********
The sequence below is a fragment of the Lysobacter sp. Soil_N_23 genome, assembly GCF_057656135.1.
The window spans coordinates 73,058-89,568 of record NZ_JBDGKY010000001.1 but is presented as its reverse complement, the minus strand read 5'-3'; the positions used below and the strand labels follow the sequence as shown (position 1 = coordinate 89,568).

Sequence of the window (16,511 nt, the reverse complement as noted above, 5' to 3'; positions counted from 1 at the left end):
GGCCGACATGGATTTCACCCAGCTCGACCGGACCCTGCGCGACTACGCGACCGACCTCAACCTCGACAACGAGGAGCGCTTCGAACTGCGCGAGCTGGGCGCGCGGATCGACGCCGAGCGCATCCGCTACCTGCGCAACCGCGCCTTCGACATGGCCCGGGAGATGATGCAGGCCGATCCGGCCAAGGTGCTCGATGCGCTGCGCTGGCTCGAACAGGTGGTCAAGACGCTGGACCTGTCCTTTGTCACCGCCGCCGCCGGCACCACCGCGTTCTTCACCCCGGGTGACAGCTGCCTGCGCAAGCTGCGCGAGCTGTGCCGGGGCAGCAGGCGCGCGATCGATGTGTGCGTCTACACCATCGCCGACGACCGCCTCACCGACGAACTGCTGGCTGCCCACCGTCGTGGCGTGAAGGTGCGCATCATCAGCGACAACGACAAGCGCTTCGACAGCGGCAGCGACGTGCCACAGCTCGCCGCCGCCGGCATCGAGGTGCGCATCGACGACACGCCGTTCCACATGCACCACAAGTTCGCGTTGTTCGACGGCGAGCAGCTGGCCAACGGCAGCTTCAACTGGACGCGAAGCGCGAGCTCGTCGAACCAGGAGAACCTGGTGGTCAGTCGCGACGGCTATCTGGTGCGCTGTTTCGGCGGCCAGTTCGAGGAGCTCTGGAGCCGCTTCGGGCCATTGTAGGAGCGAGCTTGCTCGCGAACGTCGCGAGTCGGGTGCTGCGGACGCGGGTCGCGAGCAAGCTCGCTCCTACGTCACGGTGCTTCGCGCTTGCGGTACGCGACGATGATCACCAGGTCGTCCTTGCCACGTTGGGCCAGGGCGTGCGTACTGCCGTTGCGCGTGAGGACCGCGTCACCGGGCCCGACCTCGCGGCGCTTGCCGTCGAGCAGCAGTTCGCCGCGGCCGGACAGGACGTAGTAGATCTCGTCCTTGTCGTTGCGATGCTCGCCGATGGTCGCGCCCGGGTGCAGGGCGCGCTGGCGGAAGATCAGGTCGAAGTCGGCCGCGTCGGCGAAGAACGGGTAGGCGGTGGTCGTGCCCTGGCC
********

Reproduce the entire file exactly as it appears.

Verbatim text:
The sequence below is a fragment of the Lysobacter sp. Soil_N_23 genome, assembly GCF_057656135.1.
The window spans coordinates 73,058-89,568 of record NZ_JBDGKY010000001.1 but is presented as its reverse complement, the minus strand read 5'-3'; the positions used below and the strand labels follow the sequence as shown (position 1 = coordinate 89,568).

Sequence of the window (16,511 nt, the reverse complement as noted above, 5' to 3'; positions counted from 1 at the left end):
GGCCGACATGGATTTCACCCAGCTCGACCGGACCCTGCGCGACTACGCGACCGACCTCAACCTCGACAACGAGGAGCGCTTCGAACTGCGCGAGCTGGGCGCGCGGATCGACGCCGAGCGCATCCGCTACCTGCGCAACCGCGCCTTCGACATGGCCCGGGAGATGATGCAGGCCGATCCGGCCAAGGTGCTCGATGCGCTGCGCTGGCTCGAACAGGTGGTCAAGACGCTGGACCTGTCCTTTGTCACCGCCGCCGCCGGCACCACCGCGTTCTTCACCCCGGGTGACAGCTGCCTGCGCAAGCTGCGCGAGCTGTGCCGGGGCAGCAGGCGCGCGATCGATGTGTGCGTCTACACCATCGCCGACGACCGCCTCACCGACGAACTGCTGGCTGCCCACCGTCGTGGCGTGAAGGTGCGCATCATCAGCGACAACGACAAGCGCTTCGACAGCGGCAGCGACGTGCCACAGCTCGCCGCCGCCGGCATCGAGGTGCGCATCGACGACACGCCGTTCCACATGCACCACAAGTTCGCGTTGTTCGACGGCGAGCAGCTGGCCAACGGCAGCTTCAACTGGACGCGAAGCGCGAGCTCGTCGAACCAGGAGAACCTGGTGGTCAGTCGCGACGGCTATCTGGTGCGCTGTTTCGGCGGCCAGTTCGAGGAGCTCTGGAGCCGCTTCGGGCCATTGTAGGAGCGAGCTTGCTCGCGAACGTCGCGAGTCGGGTGCTGCGGACGCGGGTCGCGAGCAAGCTCGCTCCTACGTCACGGTGCTTCGCGCTTGCGGTACGCGACGATGATCACCAGGTCGTCCTTGCCACGTTGGGCCAGGGCGTGCGTACTGCCGTTGCGCGTGAGGACCGCGTCACCGGGCCCGACCTCGCGGCGCTTGCCGTCGAGCAGCAGTTCGCCGCGGCCGGACAGGACGTAGTAGATCTCGTCCTTGTCGTTGCGATGCTCGCCGATGGTCGCGCCCGGGTGCAGGGCGCGCTGGCGGAAGATCAGGTCGAAGTCGGCCGCGTCGGCGAAGAACGGGTAGGCGGTGGTCGTGCCCTGGCC